we’re still here
even when everyone else has packed up
and headed home.

We’re still blooming,
still breathing,
still shouting
at the top of our lungs:

~life is pretty good~

so as not to forget
blooming out of season beats giving up.

And the Flowers Fall…

Oh that I once past changing were, 
Fast in thy Paradise, where no flower can wither! 
         Many a spring I shoot up fair, 
Offering at heaven, growing and groaning thither; 
                      Nor doth my flower 
                      Want a spring shower, 
         My sins and I joining together. 

         And now in age I bud again, 
After so many deaths I live and write; 
         I once more smell the dew and rain, 
And relish versing. Oh, my only light, 
                      It cannot be 
                      That I am he 
         On whom thy tempests fell all night. 

         These are thy wonders, Lord of love, 
To make us see we are but flowers that glide; 
         Which when we once can find and prove, 
Thou hast a garden for us where to bide; 
                      Who would be more, 
                      Swelling through store, 
         Forfeit their Paradise by their pride.
~George Herbert from
“The Flower”

As they are meant to do,
the crocuses have melted back to earth
the winter snowdrops long gone,
the orchard tree blossoms have shed their petals to become
burgeoning cherries, pears and apples,
the daffodils have come and gone,
the tulips are falling apart in slow motion.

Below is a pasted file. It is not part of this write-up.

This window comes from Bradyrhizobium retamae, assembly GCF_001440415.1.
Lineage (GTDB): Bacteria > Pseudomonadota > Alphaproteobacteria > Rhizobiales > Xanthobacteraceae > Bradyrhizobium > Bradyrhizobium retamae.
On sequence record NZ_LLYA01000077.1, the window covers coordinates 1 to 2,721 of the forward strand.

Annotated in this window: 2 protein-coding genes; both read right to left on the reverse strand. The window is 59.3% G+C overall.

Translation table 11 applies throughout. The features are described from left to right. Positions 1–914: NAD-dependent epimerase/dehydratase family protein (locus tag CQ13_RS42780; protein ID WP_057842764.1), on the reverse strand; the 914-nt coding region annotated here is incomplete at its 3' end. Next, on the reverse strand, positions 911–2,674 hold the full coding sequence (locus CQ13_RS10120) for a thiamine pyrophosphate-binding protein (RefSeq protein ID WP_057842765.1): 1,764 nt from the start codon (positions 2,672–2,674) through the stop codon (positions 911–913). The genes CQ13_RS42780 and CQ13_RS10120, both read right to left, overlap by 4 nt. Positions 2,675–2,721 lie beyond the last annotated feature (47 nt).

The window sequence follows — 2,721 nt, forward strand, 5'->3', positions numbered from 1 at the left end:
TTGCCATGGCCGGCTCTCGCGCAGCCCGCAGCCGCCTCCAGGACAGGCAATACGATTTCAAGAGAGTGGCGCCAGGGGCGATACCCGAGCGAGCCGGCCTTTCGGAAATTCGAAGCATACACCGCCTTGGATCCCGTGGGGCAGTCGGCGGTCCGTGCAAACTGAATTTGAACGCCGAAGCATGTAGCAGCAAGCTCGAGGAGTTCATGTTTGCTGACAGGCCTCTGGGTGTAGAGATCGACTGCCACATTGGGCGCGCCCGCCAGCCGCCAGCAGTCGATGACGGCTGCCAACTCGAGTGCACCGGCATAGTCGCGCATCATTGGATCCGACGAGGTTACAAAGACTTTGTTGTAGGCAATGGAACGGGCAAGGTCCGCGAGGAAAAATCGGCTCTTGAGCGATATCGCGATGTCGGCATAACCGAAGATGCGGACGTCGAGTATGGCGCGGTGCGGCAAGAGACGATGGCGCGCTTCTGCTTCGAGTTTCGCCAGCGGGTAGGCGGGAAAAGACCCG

Spring in full swing
Exhaustion replaced by renewal
and fresh air now filled
with the sweetness of growth and fruitfulness.

Our fields grow lush and soft
with the sun warm on our horses’ withers.

It isn’t enough to celebrate the defeat of winter
by blooming where we are planted;
when we do fall apart, may we
find ourselves never withering again.

For you have been born again, not of perishable seed, but of imperishable, through the living and enduring word of God.  For,

“All people are like grass,
    and all their glory is like the flowers of the field;
the grass withers and the flowers fall,
    but the word of the Lord endures forever.”

And this is the word that was preached to you.
1 Peter 1:23-25

Turn Aside and Look: Giving Ground

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The air was soft, the ground still cold.
In the dull pasture where I strolled
Was something I could not believe.
Dead grass appeared to slide and heave,
Though still too frozen-flat to stir,
And rocks to twitch and all to blur.
What was this rippling of the land?
Was matter getting out of hand
And making free with natural law,
I stopped and blinked, and then I saw
A fact as eerie as a dream.
There was a subtle flood of steam
Moving upon the face of things.
It came from standing pools and springs
And what of snow was still around;
It came of winter’s giving ground
So that the freeze was coming out,
As when a set mind, blessed by doubt,
Relaxes into mother-wit.
Flowers, I said, will come of it.
~Richard Wilbur “April 5, 1974”

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photo by Nate Gibson